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Brother of Texas synagogue hostage-taker says ‘religious nuts got a hold of him’

Gulbar Akram also asserts that brother Akram had not been antisemitic: ‘He didn’t hate Jews. One of his closest friends is Jewish’

This January 2, 2022 photo provided by OurCalling, LLC shows Malik Faisal Akram, at a Dallas homeless shelter. (OurCalling, LLC via AP)
This January 2, 2022 photo provided by OurCalling, LLC shows Malik Faisal Akram, at a Dallas homeless shelter. (OurCalling, LLC via AP)

The brother of the British terrorist who assaulted a Texas synagogue on January 15 and took four people hostage has said his brother was radicalized by “religious nuts” and has called on Muslim community leaders and authorities to take stronger action to stop indoctrination.

Gulbar Akram told The Sun that his brother, Malik Faisal Akram, had also not harbored hatred for Jews, at least in the past.

“He didn’t hate Jews. One of his closest friends is Jewish,” he said.

The Akrams were raised in Blackburn, northern England, in a family that originated in Pakistan. Gulbar said Malik had once led a fairly normal British life, being a fan of Sunday roasts, the Blackburn Rovers soccer club and the TV comedy “Only Fools and Horses.”

However, trouble started in his youth when he was expelled from school for fights and for “hustling.” His parents then sent him to a military school in Pakistan. He later return to the UK and enrolled in a business course but failed to complete it.

“He was very intelligent but he was in a rush to make money.” Gulbar said. “He didn’t care if something was stolen if he could make some money.”

Gulbar said his brother’s fall into religious extremism began in 2003, when he joined Tablighi Jamaat sect. At one point he burned £60,000 ($80,000) in cash outside a mosque, saying it was “dirty money.”

Malik married in 2004 and had six children. But his marriage also became troubled. Gulbar said his brother would disappear for months on missionary work for the sect.

Congregation Beth Israel hostage taker, identified as 44-year-old British national Malik Faisal Akram. (Courtesy)

“Different characters started turning up. One of them [had been] locked up for terrorism so the family was worried.” he recounted.

In 2016 Malik’s marriage fell apart. He shuttered a pharmacy business he was running at the time, and disappeared, traveling around the world, sometimes reappearing, but in a general disconnect from his family.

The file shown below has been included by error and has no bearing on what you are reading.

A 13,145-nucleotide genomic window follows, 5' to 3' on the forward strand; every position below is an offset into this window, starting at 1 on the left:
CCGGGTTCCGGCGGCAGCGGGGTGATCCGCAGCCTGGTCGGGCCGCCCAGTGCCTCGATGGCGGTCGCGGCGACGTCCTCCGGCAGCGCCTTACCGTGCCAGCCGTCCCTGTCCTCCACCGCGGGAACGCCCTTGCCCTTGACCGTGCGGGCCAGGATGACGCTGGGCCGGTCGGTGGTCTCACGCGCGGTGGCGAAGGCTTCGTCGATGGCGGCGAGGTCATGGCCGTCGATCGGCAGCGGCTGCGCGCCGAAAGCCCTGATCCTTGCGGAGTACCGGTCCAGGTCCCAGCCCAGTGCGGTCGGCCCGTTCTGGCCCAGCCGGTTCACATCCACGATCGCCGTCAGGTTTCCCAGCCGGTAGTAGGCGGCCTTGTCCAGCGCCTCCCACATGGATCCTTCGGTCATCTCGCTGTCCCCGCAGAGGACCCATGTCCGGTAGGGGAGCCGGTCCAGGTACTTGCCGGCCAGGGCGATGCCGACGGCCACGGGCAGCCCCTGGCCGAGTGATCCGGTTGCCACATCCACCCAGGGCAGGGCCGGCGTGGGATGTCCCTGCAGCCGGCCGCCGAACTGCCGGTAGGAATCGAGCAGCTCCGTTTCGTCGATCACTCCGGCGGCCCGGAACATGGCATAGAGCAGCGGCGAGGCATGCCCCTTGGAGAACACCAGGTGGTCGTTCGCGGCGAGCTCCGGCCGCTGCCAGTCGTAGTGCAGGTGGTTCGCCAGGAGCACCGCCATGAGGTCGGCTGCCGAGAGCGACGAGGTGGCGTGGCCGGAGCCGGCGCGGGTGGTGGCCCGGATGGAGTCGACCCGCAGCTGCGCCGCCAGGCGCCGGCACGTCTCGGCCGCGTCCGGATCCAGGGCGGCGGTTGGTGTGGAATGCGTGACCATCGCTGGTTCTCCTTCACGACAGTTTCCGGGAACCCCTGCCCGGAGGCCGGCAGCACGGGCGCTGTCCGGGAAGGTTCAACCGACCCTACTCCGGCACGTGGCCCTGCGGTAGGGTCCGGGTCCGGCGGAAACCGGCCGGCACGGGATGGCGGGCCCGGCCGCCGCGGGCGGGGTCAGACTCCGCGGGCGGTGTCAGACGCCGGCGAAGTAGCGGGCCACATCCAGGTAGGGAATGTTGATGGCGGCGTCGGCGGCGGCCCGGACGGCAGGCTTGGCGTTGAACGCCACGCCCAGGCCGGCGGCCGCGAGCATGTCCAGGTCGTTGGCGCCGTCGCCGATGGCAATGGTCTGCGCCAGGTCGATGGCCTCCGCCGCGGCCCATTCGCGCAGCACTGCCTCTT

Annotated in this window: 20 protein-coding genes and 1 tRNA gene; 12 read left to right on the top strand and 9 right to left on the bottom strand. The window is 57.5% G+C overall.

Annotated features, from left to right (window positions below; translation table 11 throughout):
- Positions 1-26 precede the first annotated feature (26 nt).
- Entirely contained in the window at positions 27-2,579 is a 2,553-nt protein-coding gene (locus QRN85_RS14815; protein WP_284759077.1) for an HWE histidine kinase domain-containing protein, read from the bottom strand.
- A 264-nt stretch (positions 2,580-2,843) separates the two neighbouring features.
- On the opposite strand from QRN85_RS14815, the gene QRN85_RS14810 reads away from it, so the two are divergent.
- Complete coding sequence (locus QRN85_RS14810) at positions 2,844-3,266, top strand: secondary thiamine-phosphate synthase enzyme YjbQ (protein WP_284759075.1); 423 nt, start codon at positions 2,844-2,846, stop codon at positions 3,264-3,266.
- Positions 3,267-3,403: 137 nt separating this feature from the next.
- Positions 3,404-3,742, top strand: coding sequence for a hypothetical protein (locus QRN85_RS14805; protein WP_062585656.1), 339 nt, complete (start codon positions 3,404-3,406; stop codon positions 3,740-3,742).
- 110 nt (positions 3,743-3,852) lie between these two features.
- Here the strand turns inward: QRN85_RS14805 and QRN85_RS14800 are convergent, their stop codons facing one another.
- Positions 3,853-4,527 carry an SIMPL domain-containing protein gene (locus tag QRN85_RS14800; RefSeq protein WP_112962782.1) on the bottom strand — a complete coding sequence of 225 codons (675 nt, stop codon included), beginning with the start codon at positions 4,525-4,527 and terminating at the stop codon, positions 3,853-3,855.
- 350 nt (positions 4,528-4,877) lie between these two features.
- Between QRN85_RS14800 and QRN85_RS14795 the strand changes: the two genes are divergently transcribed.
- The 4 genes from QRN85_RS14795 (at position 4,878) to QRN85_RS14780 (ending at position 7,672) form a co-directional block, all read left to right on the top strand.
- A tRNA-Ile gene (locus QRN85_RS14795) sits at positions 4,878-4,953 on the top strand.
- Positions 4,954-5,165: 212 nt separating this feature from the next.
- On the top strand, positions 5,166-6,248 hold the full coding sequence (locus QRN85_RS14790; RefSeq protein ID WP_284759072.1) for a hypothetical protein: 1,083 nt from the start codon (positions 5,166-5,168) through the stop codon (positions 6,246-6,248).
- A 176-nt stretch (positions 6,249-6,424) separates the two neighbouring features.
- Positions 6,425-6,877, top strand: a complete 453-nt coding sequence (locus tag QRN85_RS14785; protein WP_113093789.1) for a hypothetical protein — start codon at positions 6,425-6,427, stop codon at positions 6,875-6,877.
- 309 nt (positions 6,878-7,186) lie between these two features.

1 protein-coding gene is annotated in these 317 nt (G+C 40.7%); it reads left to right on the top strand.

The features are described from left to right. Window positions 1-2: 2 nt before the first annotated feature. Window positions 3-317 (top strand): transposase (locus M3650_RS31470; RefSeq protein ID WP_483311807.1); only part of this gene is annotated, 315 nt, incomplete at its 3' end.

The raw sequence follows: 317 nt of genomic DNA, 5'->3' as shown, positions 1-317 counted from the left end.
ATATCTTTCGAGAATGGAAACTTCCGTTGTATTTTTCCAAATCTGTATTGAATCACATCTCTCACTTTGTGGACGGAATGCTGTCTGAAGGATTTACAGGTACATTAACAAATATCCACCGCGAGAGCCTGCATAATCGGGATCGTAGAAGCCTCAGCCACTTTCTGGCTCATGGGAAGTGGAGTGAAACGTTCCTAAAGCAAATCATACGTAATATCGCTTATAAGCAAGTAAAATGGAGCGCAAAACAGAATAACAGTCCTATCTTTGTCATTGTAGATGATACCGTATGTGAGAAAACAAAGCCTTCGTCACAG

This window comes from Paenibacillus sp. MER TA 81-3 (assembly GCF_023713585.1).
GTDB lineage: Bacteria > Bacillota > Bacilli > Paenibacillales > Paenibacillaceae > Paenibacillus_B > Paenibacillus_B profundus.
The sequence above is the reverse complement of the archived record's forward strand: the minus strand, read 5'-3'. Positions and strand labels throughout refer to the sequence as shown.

Eventually Malik’s problematic activities and associations were noticed by Britain’s MI5 counter-terrorism officials, who investigated him in 2020 but eventually closed the case due to lack of evidence.

“He wasn’t an angel,” Gulbar said. “But if these religious nuts hadn’t got a hold of him, this would never have happened… He would be alive now if he hadn’t joined the extremists.”

He added that “The mosques, Imams, police and the authorities all need to do more to prevent this kind of thing happening.”

Gulbar was apparently the last person to talk to Malik alive, as the latter called him from within the synagogue during the standoff with police and the FBI, shortly before his death, in a conversation that has made its way online.

A law enforcement vehicle is seen near the Congregation Beth Israel synagogue on January 16, 2022, in Colleyville, Texas. (Brandon Bell/Getty Images/AFP)

On the phone, Malik ranted about Jews, jihadism and US wars and said he would be coming home in a body bag, as his brother tried to persuade him to give himself up, to no avail.

His four hostages all emerged unharmed; one was freed and the other three, including the rabbi, escaped.

In the tirade published by the Jewish Chronicle, Akram said, “Why do these f*cking motherf*ckers come to our countries, rape our women and f*ck our kids? I’m setting a precedent.”

“Maybe they’ll have compassion for f*cking Jews,” he said, in reference to the American authorities. He was demanding the release of the jailed Aafia Siddiqui, who is serving an 86-year prison sentence after being convicted of shooting at American military personnel in Afghanistan.

US and UK officials have called the attack antisemitic. Akram made the Texas rabbi call a rabbi in New York twice during the incident, and one of the hostages said Akram chose the synagogue due to his belief in antisemitic tropes.

Akram told his brother during the siege, “I’ve come to die,” adding that he wanted to “go down as a martyr” and was “bombed up” with “every ammunition.”

“I’m opening the doors for every youngster in England to enter America and f*ck with them,” Akram said. “We’ll give them f*cking war.”

His brother urged him to give himself up.

“You don’t need to do this. Why are you doing this?” Gulbar told his brother. “Just pack it in. You’ll do a bit of time and then you’ll get out.”

“These guys you’ve got, there are innocent people, man,” he said.

A police vehicle patrols an intersection on January 15, 2022, in Colleyville, Texas, near Congregation Beth Israel. (Brandon Bell/Getty Images via AFP)

The Chronicle said the recording was part of a longer 11 1/2-minute recording that it obtained from a “security source.”

Suggesting the attack was long-planned, Akram said: “I’ve prayed to Allah for two years for this. I’m coming back home in a body bag.”

The Times has said Akram had twice been referred to a British government program called Prevent, which aims to dissuade people seen as vulnerable to radicalization.

It cited sources as saying Akram was referred in 2016 and 2019 over “concerns about his anti-Western and conservative Islamic views.” But it was unclear whether he engaged with the voluntary scheme, the daily added.

American and British authorities are investigating whether more could have been done to identify the risk posed by Akram in time to prevent the attack.

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